If I had to pick a favorite from the set, however, it’d be the characters created by Richard Case, who is probably most familiar to today’s readers as the artist of most of Grant Morrison’s run on “Doom Patrol.” More than anyone else involved, he seemed to realize how crazy it was to be debuting new comic book characters in a trading card set, and so his designs are appropriately insane themselves:
Case in point: Mister Fist, who had wings, briefs and a pair of hands that never stopped growing once he started punching people (again, a comic I would read the living hell out of)…
…and the rare foil-embossed “Star Player” Annie Ammo, a (massive) gun-toting hitwoman who kills to pay the bills until her husband can afford to move to a house in the suburbs with a white picket fence. These are, without question, the perfect characters to be featured on trading cards, because there is almost no way that actual comic book stories about them could be better than the ones I’ve written in my head after seeing the cards.
As to my favorite creator picture, that honor unquestioningly goes to Kyle Hotz (who co-created Marvel’s “The Hood” with BrIan K. Vaughan):
I am not even kidding: You have no idea how much I would give for any picture of me from 1993 to look as good as Hotz does here. It’s absolutely perfect for the time, and judging by the fact that Superboy was rocking the exact same look a year later…
…I’m not the only one who thought so. Unfortunately, I went with the other “Death of Superman”-inspired hairstyle and ended up sticking with the mullet ’til ’95. If only I’d had Comics FutureStars to set me straight.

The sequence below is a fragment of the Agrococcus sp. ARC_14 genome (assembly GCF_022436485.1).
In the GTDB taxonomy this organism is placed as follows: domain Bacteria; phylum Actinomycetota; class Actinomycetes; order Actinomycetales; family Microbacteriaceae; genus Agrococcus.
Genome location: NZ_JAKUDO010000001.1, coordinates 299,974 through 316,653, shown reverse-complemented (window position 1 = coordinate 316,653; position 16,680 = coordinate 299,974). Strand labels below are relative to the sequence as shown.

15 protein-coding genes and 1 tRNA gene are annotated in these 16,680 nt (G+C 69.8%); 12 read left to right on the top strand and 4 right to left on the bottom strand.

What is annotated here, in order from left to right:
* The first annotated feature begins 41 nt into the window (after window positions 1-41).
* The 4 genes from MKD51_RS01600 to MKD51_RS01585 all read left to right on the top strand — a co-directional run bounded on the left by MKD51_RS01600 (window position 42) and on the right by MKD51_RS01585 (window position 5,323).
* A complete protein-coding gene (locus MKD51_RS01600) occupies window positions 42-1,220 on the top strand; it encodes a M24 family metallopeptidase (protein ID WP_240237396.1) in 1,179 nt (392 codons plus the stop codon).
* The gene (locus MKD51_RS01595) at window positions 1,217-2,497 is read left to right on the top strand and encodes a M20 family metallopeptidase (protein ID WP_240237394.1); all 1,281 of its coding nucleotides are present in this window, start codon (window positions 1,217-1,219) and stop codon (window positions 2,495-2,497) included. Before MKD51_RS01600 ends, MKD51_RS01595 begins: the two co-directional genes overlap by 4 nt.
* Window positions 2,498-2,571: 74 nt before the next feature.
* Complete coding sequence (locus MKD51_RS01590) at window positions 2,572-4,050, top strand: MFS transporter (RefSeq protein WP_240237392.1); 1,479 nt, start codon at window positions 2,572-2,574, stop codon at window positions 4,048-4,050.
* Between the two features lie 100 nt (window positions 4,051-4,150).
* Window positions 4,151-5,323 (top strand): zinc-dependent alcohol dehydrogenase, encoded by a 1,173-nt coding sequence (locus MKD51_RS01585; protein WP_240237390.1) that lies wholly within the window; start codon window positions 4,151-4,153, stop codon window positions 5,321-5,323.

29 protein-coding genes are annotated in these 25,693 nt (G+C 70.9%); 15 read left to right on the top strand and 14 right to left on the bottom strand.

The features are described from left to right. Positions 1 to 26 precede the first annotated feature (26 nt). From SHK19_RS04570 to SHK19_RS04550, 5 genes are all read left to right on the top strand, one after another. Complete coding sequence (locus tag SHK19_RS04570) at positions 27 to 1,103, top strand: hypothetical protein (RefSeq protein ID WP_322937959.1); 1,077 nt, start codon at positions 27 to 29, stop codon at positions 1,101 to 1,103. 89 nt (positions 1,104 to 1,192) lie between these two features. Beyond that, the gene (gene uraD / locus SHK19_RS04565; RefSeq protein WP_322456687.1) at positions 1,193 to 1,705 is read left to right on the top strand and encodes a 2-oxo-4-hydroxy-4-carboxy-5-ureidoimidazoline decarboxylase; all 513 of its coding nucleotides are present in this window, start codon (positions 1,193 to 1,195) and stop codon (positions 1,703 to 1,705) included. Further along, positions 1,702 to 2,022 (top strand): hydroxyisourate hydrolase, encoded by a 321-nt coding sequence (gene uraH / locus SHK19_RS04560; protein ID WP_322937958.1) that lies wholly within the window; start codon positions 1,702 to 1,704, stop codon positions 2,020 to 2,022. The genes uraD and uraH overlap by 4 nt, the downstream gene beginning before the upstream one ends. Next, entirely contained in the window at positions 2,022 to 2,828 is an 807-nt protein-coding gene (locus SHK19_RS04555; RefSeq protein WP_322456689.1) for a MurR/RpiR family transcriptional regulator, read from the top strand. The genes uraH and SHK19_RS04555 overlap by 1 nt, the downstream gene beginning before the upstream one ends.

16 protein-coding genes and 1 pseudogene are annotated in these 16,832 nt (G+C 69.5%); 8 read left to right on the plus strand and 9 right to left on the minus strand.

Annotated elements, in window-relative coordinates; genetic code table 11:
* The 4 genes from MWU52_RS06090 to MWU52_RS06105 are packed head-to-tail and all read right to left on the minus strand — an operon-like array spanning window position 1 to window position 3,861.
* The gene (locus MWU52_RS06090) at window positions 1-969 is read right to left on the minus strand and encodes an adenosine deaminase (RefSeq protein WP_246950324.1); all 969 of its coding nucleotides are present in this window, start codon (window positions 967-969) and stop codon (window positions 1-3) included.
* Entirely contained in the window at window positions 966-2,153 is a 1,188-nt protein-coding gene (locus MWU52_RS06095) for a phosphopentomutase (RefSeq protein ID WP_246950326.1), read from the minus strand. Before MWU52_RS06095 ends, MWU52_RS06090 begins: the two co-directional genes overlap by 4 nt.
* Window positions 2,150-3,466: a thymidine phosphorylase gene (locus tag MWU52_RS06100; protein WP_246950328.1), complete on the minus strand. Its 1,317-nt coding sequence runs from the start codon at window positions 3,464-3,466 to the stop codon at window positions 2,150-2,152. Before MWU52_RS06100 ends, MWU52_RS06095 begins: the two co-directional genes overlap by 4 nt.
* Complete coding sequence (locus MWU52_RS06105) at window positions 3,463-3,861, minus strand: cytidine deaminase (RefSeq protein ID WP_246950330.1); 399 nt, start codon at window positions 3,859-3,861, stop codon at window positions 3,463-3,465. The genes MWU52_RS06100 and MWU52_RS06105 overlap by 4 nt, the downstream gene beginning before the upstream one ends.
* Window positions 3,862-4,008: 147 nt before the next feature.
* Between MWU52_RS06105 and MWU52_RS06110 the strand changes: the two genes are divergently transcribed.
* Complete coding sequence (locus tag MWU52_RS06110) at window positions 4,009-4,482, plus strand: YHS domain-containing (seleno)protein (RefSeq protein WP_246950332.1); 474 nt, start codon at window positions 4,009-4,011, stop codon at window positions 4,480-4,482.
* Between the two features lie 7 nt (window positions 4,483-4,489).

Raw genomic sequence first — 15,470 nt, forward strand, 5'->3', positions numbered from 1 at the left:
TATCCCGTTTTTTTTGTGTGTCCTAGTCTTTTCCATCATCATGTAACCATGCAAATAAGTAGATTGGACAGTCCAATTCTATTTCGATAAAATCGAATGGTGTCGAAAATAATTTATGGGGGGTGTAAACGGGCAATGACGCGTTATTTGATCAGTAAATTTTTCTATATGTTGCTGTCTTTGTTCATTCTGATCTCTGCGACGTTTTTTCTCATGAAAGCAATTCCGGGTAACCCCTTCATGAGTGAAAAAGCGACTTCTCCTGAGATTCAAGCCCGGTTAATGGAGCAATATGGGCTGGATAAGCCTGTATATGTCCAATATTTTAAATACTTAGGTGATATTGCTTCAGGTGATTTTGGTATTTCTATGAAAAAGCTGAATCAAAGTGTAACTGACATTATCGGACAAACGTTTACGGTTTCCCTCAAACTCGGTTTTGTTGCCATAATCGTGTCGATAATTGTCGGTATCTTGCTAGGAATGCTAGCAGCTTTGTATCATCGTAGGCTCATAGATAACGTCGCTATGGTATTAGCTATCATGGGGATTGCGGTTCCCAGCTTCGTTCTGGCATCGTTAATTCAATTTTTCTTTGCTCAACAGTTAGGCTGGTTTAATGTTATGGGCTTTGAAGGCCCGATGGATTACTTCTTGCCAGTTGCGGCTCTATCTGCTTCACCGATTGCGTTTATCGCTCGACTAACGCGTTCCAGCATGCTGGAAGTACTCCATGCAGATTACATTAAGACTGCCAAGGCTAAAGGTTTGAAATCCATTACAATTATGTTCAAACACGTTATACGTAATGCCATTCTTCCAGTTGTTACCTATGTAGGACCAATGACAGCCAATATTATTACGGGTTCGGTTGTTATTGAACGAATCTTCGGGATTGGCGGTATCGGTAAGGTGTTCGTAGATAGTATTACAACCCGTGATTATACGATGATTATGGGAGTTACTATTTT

Like I said, it’s a pretty interesting snapshot of a very specific time, but there are even more creators featured in the set that went on to make names for themselves in the world of comics:
Batton Lash, creator of “Supernatural Law” and the writer of “Archie Meets the Punisher”
Dan Brereton, creator of “The Nocturnals” and artist on Marvel’s “Iron Fist” and “Punisher”
Terry Dodson, artist of Marvel’s “Uncanny X-Men”
Lea Hernandez, creator of “Rumble Girls”
Mike Mayhew, cover artist for “Vampirella” and “She-Hulk”
In effect, the fact that that many people “made it” means that even if we’re unlikely to see “Big Guns” take the nation by storm, these cards really are what they set out to be: “Rookie Cards” for comic book creators. And while that still seems pretty crazy, it’s also pretty awesome.
Especially Mr. Fist.